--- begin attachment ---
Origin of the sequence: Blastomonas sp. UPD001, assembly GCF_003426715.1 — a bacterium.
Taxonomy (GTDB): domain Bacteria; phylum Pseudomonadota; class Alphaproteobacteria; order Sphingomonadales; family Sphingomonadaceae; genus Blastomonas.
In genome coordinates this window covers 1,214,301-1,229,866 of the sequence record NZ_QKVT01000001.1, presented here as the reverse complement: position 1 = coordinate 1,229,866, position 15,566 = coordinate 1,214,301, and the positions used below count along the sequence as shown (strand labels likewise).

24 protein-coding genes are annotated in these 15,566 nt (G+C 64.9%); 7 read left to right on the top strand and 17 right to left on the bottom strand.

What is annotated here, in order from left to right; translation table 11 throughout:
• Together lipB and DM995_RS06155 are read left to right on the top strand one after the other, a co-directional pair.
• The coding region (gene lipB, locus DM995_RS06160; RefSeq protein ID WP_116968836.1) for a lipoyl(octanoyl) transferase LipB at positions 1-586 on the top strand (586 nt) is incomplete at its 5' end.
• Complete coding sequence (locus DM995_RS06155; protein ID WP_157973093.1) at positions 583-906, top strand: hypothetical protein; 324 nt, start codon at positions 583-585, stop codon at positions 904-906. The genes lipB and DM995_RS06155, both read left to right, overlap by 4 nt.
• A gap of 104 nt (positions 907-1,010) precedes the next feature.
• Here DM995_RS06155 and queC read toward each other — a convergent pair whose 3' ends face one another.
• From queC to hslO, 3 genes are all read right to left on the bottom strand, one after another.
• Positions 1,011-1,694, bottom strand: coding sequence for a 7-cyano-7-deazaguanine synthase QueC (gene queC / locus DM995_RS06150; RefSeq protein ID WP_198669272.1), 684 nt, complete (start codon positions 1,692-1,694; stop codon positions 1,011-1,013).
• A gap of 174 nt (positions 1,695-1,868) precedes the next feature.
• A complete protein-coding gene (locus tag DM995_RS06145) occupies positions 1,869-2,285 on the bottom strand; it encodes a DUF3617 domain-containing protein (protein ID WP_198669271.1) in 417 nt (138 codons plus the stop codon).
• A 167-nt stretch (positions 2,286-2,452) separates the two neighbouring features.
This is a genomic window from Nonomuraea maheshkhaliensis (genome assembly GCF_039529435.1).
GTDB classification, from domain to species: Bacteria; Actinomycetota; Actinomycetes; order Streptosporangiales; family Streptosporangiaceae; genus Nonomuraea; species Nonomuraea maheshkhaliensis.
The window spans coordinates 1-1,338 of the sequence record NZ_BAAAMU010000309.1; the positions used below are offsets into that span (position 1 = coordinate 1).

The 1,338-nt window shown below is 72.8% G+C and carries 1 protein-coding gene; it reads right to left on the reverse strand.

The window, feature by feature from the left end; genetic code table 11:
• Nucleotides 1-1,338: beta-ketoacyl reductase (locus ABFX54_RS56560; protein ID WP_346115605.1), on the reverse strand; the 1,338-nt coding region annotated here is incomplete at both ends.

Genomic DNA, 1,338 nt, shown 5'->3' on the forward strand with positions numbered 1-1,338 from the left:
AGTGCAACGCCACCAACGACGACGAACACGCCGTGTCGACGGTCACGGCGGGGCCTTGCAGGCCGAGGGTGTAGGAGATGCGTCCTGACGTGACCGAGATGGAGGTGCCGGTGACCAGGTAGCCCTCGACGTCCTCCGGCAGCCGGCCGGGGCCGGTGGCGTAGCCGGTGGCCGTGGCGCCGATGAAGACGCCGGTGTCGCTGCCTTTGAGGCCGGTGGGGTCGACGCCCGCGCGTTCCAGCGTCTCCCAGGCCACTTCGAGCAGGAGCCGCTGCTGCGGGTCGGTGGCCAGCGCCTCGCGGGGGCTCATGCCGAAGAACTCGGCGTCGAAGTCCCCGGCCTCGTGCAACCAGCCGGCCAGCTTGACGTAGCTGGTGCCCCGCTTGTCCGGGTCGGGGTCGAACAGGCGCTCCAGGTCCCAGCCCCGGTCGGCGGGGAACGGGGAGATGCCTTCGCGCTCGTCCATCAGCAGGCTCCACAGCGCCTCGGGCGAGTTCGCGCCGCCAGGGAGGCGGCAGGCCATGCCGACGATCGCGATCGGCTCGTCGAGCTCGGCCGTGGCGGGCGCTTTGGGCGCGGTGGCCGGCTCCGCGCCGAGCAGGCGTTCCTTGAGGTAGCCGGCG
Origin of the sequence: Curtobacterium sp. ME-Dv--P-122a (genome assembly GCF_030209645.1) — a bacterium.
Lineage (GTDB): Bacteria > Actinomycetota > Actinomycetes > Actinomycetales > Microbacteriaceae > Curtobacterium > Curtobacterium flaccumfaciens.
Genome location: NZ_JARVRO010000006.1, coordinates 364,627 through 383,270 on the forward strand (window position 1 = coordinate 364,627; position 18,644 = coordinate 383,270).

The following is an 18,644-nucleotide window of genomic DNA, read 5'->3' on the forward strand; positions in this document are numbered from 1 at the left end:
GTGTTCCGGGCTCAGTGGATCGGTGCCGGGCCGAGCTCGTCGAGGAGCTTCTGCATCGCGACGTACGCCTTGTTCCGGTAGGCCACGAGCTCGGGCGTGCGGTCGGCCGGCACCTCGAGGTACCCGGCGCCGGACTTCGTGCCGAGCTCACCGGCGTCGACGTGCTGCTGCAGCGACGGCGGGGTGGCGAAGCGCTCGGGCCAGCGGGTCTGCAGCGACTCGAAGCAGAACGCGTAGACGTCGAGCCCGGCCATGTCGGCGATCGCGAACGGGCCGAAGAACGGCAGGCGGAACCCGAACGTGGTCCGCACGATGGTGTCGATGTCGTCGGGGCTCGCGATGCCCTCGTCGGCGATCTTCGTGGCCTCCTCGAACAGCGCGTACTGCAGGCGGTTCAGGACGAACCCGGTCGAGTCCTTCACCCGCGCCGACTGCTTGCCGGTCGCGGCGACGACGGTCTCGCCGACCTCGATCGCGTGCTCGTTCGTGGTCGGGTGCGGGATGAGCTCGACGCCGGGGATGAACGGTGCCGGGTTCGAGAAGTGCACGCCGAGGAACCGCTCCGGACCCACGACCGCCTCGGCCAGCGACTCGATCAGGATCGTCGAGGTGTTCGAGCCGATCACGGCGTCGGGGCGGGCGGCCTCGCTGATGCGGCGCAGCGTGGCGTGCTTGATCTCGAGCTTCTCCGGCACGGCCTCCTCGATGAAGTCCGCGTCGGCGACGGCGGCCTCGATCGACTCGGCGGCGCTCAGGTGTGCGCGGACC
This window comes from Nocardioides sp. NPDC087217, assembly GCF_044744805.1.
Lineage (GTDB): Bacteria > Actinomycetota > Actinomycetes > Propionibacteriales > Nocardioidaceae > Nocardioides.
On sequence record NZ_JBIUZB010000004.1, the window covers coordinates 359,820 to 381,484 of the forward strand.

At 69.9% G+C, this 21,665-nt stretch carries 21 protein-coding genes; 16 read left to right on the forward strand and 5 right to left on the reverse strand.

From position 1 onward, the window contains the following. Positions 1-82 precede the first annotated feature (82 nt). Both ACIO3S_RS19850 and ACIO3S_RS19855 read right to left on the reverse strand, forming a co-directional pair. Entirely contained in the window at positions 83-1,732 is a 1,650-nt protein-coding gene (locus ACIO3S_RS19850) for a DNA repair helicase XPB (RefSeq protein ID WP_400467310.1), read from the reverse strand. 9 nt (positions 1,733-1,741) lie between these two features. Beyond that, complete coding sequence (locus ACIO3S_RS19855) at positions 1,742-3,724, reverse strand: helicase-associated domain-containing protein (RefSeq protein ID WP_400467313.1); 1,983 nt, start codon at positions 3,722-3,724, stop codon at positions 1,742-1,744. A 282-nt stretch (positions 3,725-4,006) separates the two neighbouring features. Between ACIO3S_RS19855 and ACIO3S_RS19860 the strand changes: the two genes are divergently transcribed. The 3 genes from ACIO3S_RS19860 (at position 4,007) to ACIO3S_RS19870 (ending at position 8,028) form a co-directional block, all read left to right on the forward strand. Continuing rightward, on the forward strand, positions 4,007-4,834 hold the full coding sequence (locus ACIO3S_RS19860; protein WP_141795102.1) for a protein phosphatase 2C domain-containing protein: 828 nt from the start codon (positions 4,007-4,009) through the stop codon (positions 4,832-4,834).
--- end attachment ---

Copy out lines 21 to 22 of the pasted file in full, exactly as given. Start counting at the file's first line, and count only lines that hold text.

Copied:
• Nucleotides 1-1,338: beta-ketoacyl reductase (locus ABFX54_RS56560; protein ID WP_346115605.1), on the reverse strand; the 1,338-nt coding region annotated here is incomplete at both ends.

Genomic DNA, 1,338 nt, shown 5'->3' on the forward strand with positions numbered 1-1,338 from the left: